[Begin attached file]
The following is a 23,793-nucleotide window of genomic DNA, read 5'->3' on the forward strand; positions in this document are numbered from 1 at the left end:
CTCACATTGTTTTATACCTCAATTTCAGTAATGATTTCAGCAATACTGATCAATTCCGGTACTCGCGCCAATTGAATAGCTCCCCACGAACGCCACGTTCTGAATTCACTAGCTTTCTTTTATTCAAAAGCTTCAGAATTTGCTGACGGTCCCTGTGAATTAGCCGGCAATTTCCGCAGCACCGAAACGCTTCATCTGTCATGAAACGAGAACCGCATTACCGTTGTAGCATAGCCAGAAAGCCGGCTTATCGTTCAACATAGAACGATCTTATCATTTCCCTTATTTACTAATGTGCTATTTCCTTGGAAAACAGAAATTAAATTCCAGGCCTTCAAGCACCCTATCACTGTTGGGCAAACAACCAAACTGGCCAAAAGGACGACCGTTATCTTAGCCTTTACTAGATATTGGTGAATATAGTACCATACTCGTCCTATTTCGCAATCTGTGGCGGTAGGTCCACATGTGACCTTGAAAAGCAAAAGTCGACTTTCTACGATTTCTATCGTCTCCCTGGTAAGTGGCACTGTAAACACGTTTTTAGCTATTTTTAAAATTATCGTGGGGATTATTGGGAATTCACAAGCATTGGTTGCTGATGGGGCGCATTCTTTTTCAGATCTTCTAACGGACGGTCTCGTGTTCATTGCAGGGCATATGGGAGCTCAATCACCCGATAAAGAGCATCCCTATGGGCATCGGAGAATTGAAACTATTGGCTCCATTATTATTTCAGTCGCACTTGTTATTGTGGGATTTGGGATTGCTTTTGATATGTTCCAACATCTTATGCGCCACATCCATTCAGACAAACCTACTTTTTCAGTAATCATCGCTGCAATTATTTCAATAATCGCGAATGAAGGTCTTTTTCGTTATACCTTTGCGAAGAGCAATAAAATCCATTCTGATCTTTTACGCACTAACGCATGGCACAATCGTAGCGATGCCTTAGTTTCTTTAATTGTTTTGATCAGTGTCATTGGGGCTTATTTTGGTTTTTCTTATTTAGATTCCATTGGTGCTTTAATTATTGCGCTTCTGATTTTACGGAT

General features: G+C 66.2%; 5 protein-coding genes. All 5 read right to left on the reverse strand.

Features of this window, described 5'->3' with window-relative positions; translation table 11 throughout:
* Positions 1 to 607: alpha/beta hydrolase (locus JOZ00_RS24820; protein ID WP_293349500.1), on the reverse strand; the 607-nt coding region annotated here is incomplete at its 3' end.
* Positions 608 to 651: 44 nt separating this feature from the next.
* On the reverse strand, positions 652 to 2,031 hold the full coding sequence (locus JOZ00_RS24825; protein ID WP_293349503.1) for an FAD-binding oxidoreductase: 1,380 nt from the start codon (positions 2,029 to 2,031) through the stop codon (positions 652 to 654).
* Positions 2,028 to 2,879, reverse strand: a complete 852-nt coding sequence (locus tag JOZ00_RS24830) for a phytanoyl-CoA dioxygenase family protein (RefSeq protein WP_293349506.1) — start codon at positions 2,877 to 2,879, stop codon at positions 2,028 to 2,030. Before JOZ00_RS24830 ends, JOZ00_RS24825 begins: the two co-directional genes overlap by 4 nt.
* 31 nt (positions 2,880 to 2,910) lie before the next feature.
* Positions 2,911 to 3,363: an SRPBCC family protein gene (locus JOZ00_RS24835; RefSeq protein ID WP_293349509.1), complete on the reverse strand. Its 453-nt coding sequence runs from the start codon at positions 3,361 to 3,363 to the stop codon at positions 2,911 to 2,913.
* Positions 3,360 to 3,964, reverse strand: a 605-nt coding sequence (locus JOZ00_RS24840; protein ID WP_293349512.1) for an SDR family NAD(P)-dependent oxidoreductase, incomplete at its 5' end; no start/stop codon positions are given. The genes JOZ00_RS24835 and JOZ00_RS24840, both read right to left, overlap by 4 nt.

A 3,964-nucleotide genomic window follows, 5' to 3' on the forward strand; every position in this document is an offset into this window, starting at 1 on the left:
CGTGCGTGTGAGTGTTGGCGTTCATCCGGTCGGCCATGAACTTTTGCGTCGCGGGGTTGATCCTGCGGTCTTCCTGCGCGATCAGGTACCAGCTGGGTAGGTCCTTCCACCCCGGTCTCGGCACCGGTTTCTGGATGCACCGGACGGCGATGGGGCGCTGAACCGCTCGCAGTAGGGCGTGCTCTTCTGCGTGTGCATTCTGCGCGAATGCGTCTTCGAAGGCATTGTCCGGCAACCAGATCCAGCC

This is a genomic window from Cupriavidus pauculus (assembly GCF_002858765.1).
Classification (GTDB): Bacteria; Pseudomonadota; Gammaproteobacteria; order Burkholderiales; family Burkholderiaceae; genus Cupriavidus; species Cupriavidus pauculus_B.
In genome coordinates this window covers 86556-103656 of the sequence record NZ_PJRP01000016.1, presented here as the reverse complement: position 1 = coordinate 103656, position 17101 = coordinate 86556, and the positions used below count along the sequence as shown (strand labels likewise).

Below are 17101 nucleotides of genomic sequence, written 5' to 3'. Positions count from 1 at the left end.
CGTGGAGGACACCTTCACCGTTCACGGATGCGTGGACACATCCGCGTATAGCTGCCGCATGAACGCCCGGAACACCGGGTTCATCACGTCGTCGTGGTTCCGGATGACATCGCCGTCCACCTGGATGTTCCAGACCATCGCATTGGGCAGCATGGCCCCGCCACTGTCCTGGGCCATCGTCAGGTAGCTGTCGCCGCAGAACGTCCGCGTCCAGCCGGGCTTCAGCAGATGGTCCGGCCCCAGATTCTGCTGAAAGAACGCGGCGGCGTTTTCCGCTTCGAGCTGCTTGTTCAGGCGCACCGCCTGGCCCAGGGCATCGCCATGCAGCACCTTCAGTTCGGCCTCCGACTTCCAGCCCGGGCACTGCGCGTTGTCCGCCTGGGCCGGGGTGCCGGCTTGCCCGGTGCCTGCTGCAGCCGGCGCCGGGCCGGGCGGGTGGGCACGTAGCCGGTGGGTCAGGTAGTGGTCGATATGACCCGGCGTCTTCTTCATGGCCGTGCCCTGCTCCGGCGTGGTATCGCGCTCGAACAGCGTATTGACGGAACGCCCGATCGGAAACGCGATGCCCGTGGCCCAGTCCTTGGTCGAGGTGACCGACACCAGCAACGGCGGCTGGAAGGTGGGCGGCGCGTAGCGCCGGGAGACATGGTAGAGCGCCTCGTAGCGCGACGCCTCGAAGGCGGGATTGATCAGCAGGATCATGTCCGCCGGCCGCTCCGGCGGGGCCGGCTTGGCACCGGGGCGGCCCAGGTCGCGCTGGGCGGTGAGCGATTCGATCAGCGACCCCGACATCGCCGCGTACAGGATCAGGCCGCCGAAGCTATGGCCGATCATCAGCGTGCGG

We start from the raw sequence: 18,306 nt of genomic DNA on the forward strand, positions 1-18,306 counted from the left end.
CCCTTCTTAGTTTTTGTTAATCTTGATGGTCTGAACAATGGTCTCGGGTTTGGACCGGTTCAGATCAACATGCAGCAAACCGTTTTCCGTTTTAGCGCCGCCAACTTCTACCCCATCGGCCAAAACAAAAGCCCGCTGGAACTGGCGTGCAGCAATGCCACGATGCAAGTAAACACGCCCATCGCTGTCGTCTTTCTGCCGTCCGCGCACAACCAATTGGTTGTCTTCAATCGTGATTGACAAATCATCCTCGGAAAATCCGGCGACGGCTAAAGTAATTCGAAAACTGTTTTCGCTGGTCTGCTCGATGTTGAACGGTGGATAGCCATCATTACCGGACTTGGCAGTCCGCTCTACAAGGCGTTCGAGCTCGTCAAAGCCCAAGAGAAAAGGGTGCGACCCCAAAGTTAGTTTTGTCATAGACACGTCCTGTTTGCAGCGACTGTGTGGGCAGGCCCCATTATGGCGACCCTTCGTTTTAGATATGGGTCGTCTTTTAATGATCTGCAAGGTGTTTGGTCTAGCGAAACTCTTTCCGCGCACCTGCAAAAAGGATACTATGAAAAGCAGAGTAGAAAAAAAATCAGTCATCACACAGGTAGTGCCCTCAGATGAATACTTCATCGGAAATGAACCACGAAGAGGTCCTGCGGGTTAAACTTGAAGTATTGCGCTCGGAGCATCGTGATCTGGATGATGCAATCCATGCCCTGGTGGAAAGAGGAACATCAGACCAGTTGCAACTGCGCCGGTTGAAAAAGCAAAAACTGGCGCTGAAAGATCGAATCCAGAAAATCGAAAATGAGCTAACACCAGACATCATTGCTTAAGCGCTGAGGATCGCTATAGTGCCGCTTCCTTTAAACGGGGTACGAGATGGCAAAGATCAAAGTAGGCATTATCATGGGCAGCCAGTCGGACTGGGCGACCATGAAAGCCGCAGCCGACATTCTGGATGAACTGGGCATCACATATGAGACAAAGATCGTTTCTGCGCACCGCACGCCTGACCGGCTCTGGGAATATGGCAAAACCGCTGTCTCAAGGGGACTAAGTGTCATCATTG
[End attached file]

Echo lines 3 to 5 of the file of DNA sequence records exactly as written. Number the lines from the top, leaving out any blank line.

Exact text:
General features: G+C 66.2%; 5 protein-coding genes. All 5 read right to left on the reverse strand.

Features of this window, described 5'->3' with window-relative positions; translation table 11 throughout:
* Positions 1 to 607: alpha/beta hydrolase (locus JOZ00_RS24820; protein ID WP_293349500.1), on the reverse strand; the 607-nt coding region annotated here is incomplete at its 3' end.